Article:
As we enter into this section of our class and begin to grapple with the complexities of Native American song collection, I really wanted to avoid talking about and uplifting white voices. However, I woke up in a “I hate Frances Densmore” mood, and decided that a bit of nuance and background might be necessary to really understand what she was trying to accomplish with her work. Furthermore, Densmore can be compared to a broader trend, the trend of white women “fighting” for Native rights.
Frances Densmore devoted 50 years of her life to the study of Native American culture and music. When asked “why,” she responded;
“‘I heard an Indian drum.’ Densmore would then relate the story of how as a young girl she often fell asleep to the distant sound of the drumming of her Dakota neighbors on an island near her hometown of Red Wing, Minnesota. These sounds, she contended, somehow became a part of her, constantly calling her back home and reminding her of some larger work to do.” 1
Densmore studied music from a young age, and continued her education at Oberlin Conservatory from 1884 to 1887. In her studies, she came across the work of Alice Fletcher, an anthropologist who worked significantly with Native Americans in the Great Plains area. In working with Fletcher, Densmore sought to distinguish herself from the “feminine disciplines” of humanitarian work and philanthropy, including that of the “Women’s National Indian Association.” However, the distinction was merely in name alone. Densmore’s morals and those of the Women’s National Indian Association aligned on more than one front.
The Women’s National Indian Association encouraged governmental assimilationist programs and did missionary work within native communities under the guise of sentimentality, feminism, and Christianity. Their main drive was to replace the governmental goal of annihilation with assimilation. These women “grasped a colonialist mission with a Kipling-like compulsion they dubbed the ‘white woman’s burden.’”
As defined to its missionaries the work of the Association, among Indians is to teach these to make and properly keep comfortable homes… to teach them the English language; and above all and constantly, to teach them the truths of the Gospel, and to seek their conversion to genuine and practical Christianity. 2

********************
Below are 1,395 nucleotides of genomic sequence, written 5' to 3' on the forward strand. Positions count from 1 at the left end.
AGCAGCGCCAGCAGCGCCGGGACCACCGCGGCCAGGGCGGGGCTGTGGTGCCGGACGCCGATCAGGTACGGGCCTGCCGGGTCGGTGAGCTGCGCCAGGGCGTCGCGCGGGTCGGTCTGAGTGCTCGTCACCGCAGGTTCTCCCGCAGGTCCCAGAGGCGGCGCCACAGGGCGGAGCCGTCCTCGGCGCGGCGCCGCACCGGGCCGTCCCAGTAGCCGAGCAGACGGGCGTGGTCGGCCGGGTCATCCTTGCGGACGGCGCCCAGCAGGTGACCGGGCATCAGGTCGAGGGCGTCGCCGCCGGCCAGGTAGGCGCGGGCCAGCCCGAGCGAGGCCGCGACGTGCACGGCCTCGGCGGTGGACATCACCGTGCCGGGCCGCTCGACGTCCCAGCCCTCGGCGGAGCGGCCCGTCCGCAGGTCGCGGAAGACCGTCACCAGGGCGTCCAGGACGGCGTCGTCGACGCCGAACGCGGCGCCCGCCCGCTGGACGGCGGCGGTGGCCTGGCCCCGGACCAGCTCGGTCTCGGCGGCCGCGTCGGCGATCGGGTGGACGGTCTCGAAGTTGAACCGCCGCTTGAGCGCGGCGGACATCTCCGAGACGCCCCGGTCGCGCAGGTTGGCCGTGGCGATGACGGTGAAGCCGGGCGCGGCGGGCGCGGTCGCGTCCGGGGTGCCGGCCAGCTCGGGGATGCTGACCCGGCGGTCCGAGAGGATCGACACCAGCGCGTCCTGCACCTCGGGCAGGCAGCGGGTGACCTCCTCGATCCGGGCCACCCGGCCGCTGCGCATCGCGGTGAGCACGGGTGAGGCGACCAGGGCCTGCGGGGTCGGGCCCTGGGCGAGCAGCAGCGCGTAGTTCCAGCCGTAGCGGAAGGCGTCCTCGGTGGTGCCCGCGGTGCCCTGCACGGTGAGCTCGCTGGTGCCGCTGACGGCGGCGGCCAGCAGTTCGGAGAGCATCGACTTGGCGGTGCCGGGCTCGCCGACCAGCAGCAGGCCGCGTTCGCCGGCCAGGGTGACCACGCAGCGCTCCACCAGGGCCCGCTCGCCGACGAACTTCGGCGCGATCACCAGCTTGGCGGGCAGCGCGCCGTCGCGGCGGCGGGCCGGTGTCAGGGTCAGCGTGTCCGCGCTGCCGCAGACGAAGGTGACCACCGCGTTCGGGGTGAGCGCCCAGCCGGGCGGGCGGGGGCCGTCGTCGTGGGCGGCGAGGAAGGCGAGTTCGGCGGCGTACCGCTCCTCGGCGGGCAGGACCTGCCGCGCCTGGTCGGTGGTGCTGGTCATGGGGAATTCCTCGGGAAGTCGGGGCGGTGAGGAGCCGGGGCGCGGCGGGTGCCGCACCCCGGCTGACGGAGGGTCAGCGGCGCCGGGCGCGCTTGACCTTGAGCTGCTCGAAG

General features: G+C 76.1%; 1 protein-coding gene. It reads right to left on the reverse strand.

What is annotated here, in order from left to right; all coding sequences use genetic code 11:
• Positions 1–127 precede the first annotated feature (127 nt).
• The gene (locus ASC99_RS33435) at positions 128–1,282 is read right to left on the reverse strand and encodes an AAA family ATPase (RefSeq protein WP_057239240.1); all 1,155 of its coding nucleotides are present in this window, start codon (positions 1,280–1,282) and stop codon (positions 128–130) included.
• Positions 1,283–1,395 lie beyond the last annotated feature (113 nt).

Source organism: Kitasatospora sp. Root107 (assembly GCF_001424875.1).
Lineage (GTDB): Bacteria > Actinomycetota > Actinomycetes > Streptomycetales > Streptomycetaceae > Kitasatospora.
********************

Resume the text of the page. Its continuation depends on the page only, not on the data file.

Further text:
Despite her urgent and intense urge to avoid association with groups such as these, Densmore’s philosophies aligned well with these.
In one letter, she went so far as to argue her preference for separating children from their mothers, contending that “to see her child grow up a lazy, shiftless, ignorant Indian would ultimately cause the dark skinned mother more pain than to part with the child.” She concluded (in culturally insensitive language commonly used by reformers to justify their assimilationist policies toward Native people) that even former Indian “warriors” now demanded “We wantum edjcate.” 3
Behind all of her work lies this philosophy. This philosophy drove her, not the sentimentality of “hearing an Indian drum.” Her ultimate goal and understanding of Native American “issues” were directly tied to an inherent and deep rooted feeling of white supremacy. As we continue our research, we have to keep these philosophies in mind. We can recognize the worth of her work, but we need to be cognizant of the fact that undeniably, Densmore subscribed to harmful supremacist views, and as we continue to do research, we at least attempt to do better and rectify her errors.
1 Patterson, 29.
2 “Missionary Work of the Women’s National Indian Association.” 1
3 Mathes, ix.
Mathes, Valerie Sherer. Women’s National Indian Association: A History. Albuquerque: University of New Mexico Press, 2015.
“Missionary Work of the Women’s National Indian Association.” Philadelphia: November 17th, 1885.